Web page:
In modern app development, maintaining a reusable and consistent design is crucial for creating a seamless user experience. SwiftUI, Apple’s declarative user interface (UI) framework, provides developers with a powerful toolset for creating custom UI components that can be used throughout an app to ensure consistency and streamline the development process. In this blog post, we’ll explore the benefits of custom UI components, how to create them using SwiftUI, and best practices for maintaining a consistent design across your app.
The software developer’s job is not done once an application is created. As device operating systems are updated, apps must be updated as well to remain compatible. To demonstrate a typical app upgrade, this post goes through an upgrade I recently performed on a React Native mobile app.
While working on a recent iOS project in which an iOS app connects to a Bluetooth device, we discovered an issue: the connection between the app and the Bluetooth device could not be re-established if the app was terminated unless the user manually relaunched the app. Our Bluetooth device was turned on and off periodically throughout the day, so it was essential that it was able to reconnect automatically, even if the app was in the background or had been terminated.
Grio was recently asked by Soundwater Technologies to add Spanish and Portuguese translations to their iOS and Android mobile applications. The app pairs with Soundwater’s hardware to use ultrasonics to measure water flow. This project was a large undertaking, but it could have been avoided: if internationalization and localization patterns had been used during the initial app development, the process would have been nearly instantaneous.
App development is a field that has undergone rapid progress over the last decade. As new technology enters the field, the preferred tech continues to grow and change. Today, I want to discuss one of the more recent development tools to enter the market: Flutter.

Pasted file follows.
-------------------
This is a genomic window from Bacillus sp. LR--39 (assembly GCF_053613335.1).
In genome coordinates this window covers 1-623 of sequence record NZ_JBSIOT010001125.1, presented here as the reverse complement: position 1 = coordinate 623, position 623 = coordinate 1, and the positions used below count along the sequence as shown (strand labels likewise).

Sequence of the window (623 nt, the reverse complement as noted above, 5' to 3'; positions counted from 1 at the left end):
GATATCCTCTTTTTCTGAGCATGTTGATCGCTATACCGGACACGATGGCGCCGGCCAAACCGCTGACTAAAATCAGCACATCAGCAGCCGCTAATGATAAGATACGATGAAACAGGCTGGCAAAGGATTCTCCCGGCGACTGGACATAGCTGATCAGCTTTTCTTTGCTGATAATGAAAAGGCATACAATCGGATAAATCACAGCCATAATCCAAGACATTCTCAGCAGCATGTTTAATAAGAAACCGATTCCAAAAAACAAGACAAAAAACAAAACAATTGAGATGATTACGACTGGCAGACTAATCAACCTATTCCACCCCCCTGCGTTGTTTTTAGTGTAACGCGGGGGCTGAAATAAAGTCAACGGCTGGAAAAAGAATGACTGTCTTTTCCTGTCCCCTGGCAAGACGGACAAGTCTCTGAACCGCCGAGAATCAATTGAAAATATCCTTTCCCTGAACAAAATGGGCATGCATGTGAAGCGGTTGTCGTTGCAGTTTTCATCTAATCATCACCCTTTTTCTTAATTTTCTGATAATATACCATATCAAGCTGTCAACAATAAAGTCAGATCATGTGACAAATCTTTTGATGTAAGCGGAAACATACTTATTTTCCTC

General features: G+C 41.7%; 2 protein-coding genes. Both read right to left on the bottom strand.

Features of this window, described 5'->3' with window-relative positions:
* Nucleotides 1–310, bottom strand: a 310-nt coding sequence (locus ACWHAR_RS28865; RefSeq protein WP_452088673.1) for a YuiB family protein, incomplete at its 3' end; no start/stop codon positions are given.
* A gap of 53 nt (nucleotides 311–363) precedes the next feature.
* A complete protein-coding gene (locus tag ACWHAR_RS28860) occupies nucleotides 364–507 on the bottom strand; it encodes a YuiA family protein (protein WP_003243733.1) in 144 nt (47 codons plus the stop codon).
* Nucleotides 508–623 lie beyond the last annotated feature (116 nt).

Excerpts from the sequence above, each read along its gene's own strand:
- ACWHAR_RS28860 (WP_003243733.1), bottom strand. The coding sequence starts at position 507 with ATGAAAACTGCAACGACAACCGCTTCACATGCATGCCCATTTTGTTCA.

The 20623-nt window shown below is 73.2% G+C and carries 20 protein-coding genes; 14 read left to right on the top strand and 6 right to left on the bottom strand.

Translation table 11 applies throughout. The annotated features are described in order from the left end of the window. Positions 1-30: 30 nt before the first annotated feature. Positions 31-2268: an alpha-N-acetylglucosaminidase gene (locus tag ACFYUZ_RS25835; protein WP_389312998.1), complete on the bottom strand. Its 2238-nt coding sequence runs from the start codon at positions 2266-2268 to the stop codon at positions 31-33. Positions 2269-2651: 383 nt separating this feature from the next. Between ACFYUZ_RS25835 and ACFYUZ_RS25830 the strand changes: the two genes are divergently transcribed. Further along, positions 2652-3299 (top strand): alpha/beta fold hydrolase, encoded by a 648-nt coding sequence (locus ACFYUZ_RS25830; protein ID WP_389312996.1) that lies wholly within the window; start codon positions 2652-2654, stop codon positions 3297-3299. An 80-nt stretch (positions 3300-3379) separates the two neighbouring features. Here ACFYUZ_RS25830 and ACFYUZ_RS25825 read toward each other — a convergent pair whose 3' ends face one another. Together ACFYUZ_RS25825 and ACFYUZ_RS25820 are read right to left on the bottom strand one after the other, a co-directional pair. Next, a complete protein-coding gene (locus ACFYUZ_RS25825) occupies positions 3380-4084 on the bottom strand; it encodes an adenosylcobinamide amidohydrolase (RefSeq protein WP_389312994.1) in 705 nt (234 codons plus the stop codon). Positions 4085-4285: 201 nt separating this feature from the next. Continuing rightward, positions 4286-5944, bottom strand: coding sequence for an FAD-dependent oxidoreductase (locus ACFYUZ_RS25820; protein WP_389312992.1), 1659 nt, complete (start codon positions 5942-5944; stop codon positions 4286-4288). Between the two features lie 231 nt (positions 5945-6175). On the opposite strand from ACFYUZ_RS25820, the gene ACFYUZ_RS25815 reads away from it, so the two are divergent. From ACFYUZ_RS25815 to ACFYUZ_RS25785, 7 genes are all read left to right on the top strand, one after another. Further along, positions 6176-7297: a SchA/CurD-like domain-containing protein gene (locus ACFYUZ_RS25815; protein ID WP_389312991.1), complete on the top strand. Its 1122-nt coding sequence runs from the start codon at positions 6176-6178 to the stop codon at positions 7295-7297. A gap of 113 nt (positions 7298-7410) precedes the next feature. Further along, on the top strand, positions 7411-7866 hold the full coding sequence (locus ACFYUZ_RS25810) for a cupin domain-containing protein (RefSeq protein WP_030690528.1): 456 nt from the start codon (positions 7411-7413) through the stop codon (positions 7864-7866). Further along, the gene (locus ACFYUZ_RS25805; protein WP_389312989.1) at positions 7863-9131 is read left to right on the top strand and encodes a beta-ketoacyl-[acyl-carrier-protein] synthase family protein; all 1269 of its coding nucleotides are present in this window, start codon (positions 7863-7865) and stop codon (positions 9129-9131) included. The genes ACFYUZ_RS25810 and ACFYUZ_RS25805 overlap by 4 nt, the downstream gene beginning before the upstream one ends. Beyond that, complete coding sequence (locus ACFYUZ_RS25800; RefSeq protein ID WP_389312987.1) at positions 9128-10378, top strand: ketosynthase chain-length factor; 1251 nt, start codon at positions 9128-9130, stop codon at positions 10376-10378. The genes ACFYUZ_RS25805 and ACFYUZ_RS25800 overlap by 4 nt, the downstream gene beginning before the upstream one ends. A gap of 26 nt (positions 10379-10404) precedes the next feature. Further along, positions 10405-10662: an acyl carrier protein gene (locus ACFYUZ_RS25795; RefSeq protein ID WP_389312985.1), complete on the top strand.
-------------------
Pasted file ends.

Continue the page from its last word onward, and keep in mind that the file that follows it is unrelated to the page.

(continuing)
At Google I/O 2019, Google announced that they were working on a new toolkit, Jetpack Compose, which would redesign how user interfaces (UI) are developed on the Android platform. In August 2020, the alpha version of Jetpack Compose was released. In this post, I will be examining how Compose differs from the current Android UI toolkits, and will discuss the benefits that the new program will bring to Android UI development.
Creating a successful application isn’t just about ensuring that all of the components work; the layout and design of the application are also crucial. The design must be professional and engaging, and the layout should be easy for users to navigate. Design components, such as animations and navigation transitions, can also enhance the usability of the application.
A year after unveiling CoreML, Apple introduced CreateML. CreateML allows developers to train machine learning models on their Mac. We will stick with our previous example and build a simple machine learning model that can recognize images of dogs. Head over to https://github.com/RichardBlanch/Dog-Classifier/tree/Starter and download or clone the project.
In this post, I propose a pattern for allowing apps to transmit data through unstable network connections. I’ll be taking advantage of the modern architecture present on the iOS Platform, as well as the popular AFNetworking (or AlamoFire). To follow along, you’ll need some knowledge of iOS Native Development, NSOperation API, CoreData, and Networking.
“WHAT THE HECK?! HOW CAN I UNLOCK MY PHONE WITH MY FACE?!”
Those were the words that came out of my mouth in October of 2017, as I pored over the user manual for my new iPhone X. It wasn’t all hyperbole, either — I really wanted to know, and I ended up dedicating quite a bit of time to learning about the science behind Apple’s new facial recognition technology. In the end, the answer to my question boiled down to two words — machine learning.